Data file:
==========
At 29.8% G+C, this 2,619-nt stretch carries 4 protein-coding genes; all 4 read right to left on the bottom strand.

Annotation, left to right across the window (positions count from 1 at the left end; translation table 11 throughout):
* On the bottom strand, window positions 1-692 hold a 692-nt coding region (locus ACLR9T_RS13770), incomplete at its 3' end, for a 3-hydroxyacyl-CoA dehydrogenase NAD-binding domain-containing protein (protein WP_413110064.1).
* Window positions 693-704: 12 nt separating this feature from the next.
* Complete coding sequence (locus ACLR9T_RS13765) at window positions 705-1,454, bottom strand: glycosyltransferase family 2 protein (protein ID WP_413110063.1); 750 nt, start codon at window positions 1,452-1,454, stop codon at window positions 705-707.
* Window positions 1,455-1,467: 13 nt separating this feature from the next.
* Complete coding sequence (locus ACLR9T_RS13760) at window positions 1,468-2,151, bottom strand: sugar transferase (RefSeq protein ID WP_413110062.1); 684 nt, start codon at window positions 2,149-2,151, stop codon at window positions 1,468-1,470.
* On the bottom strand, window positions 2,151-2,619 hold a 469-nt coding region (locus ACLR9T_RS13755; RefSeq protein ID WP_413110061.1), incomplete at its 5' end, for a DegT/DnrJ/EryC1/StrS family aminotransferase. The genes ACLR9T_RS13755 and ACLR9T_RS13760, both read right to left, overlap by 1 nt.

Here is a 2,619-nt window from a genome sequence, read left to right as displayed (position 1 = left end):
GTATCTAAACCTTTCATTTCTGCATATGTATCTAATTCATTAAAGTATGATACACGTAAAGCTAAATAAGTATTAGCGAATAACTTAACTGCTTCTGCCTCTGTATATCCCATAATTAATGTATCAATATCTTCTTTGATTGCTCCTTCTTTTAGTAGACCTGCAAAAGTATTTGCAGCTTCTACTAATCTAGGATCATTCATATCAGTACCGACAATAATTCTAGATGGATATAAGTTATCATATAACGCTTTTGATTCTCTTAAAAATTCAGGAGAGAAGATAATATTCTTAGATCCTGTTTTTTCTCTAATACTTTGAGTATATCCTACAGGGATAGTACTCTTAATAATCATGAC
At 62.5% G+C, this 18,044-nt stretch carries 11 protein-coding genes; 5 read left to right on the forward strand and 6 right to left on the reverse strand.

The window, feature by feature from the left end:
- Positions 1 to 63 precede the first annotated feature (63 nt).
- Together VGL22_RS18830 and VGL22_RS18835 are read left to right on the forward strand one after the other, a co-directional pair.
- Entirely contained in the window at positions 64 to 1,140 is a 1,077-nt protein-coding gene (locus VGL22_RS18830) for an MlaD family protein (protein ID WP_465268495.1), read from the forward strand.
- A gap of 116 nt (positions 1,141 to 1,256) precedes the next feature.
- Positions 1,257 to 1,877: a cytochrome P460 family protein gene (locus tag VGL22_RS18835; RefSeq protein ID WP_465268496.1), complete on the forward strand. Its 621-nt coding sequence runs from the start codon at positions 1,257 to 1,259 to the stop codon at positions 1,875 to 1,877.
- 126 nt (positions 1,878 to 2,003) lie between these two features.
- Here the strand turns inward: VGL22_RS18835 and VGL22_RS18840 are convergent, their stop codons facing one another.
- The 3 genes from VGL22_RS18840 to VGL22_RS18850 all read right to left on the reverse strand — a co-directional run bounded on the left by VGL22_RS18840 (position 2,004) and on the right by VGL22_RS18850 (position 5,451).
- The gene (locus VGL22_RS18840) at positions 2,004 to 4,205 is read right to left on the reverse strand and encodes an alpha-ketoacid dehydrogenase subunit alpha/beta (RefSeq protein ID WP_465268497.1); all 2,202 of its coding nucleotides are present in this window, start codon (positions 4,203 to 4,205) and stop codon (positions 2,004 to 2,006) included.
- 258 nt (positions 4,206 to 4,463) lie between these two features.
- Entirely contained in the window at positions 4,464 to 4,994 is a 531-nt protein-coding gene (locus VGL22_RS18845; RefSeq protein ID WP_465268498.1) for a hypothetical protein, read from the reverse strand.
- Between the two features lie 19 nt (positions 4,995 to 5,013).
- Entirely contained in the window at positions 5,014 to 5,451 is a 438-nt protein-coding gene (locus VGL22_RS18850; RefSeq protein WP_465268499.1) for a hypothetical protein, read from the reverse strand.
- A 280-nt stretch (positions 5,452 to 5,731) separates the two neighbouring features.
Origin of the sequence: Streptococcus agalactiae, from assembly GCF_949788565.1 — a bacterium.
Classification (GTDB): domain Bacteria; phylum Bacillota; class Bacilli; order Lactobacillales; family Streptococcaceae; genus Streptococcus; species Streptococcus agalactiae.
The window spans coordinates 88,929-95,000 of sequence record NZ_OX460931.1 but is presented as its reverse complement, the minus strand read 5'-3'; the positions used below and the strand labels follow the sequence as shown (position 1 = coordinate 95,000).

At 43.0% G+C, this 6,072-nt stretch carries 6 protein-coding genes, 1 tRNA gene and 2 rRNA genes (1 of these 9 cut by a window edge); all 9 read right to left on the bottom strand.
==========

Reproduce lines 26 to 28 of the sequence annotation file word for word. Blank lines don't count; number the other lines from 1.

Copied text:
- A 280-nt stretch (positions 5,452 to 5,731) separates the two neighbouring features.
Origin of the sequence: Streptococcus agalactiae, from assembly GCF_949788565.1 — a bacterium.
Classification (GTDB): domain Bacteria; phylum Bacillota; class Bacilli; order Lactobacillales; family Streptococcaceae; genus Streptococcus; species Streptococcus agalactiae.